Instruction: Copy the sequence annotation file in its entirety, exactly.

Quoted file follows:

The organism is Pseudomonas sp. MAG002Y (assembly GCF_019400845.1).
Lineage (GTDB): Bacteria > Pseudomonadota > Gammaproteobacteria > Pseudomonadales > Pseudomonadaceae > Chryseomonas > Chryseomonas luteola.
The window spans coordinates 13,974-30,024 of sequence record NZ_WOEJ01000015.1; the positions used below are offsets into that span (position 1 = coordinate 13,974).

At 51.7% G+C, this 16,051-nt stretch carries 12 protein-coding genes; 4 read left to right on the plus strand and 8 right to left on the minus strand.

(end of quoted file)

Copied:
The organism is Pseudomonas sp. MAG002Y (assembly GCF_019400845.1).
Lineage (GTDB): Bacteria > Pseudomonadota > Gammaproteobacteria > Pseudomonadales > Pseudomonadaceae > Chryseomonas > Chryseomonas luteola.
The window spans coordinates 13,974-30,024 of sequence record NZ_WOEJ01000015.1; the positions used below are offsets into that span (position 1 = coordinate 13,974).

At 51.7% G+C, this 16,051-nt stretch carries 12 protein-coding genes; 4 read left to right on the plus strand and 8 right to left on the minus strand.